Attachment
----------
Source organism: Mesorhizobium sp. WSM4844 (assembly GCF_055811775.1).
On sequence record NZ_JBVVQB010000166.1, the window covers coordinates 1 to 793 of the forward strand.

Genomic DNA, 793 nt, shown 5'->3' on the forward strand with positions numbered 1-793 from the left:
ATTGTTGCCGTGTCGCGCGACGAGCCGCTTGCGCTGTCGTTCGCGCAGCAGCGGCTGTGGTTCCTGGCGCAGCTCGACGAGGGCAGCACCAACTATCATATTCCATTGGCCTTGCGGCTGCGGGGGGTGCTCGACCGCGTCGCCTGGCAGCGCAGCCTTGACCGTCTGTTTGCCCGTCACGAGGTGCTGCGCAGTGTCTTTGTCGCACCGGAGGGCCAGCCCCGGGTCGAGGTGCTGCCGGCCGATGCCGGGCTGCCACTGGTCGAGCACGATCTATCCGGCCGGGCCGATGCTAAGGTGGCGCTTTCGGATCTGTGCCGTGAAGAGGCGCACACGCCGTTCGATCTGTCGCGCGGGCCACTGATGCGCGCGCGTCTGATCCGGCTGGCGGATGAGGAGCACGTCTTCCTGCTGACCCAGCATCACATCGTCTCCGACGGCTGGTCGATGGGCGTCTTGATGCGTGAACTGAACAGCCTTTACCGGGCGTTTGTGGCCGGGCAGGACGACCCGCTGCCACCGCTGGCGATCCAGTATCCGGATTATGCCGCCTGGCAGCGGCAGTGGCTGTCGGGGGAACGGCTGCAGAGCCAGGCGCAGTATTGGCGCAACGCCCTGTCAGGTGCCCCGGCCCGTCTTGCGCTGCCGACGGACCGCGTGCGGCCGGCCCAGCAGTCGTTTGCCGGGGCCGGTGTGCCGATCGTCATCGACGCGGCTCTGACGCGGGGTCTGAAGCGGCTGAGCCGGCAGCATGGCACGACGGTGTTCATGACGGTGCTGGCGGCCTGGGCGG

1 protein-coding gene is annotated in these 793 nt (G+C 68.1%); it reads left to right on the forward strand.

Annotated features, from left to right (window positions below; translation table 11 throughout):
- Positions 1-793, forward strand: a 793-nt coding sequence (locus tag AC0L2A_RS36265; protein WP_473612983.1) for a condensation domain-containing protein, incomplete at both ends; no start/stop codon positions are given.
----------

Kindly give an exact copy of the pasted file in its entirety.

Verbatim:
Source organism: Mesorhizobium sp. WSM4844 (assembly GCF_055811775.1).
On sequence record NZ_JBVVQB010000166.1, the window covers coordinates 1 to 793 of the forward strand.

Genomic DNA, 793 nt, shown 5'->3' on the forward strand with positions numbered 1-793 from the left:
ATTGTTGCCGTGTCGCGCGACGAGCCGCTTGCGCTGTCGTTCGCGCAGCAGCGGCTGTGGTTCCTGGCGCAGCTCGACGAGGGCAGCACCAACTATCATATTCCATTGGCCTTGCGGCTGCGGGGGGTGCTCGACCGCGTCGCCTGGCAGCGCAGCCTTGACCGTCTGTTTGCCCGTCACGAGGTGCTGCGCAGTGTCTTTGTCGCACCGGAGGGCCAGCCCCGGGTCGAGGTGCTGCCGGCCGATGCCGGGCTGCCACTGGTCGAGCACGATCTATCCGGCCGGGCCGATGCTAAGGTGGCGCTTTCGGATCTGTGCCGTGAAGAGGCGCACACGCCGTTCGATCTGTCGCGCGGGCCACTGATGCGCGCGCGTCTGATCCGGCTGGCGGATGAGGAGCACGTCTTCCTGCTGACCCAGCATCACATCGTCTCCGACGGCTGGTCGATGGGCGTCTTGATGCGTGAACTGAACAGCCTTTACCGGGCGTTTGTGGCCGGGCAGGACGACCCGCTGCCACCGCTGGCGATCCAGTATCCGGATTATGCCGCCTGGCAGCGGCAGTGGCTGTCGGGGGAACGGCTGCAGAGCCAGGCGCAGTATTGGCGCAACGCCCTGTCAGGTGCCCCGGCCCGTCTTGCGCTGCCGACGGACCGCGTGCGGCCGGCCCAGCAGTCGTTTGCCGGGGCCGGTGTGCCGATCGTCATCGACGCGGCTCTGACGCGGGGTCTGAAGCGGCTGAGCCGGCAGCATGGCACGACGGTGTTCATGACGGTGCTGGCGGCCTGGGCGG

1 protein-coding gene is annotated in these 793 nt (G+C 68.1%); it reads left to right on the forward strand.

Annotated features, from left to right (window positions below; translation table 11 throughout):
- Positions 1-793, forward strand: a 793-nt coding sequence (locus tag AC0L2A_RS36265; protein WP_473612983.1) for a condensation domain-containing protein, incomplete at both ends; no start/stop codon positions are given.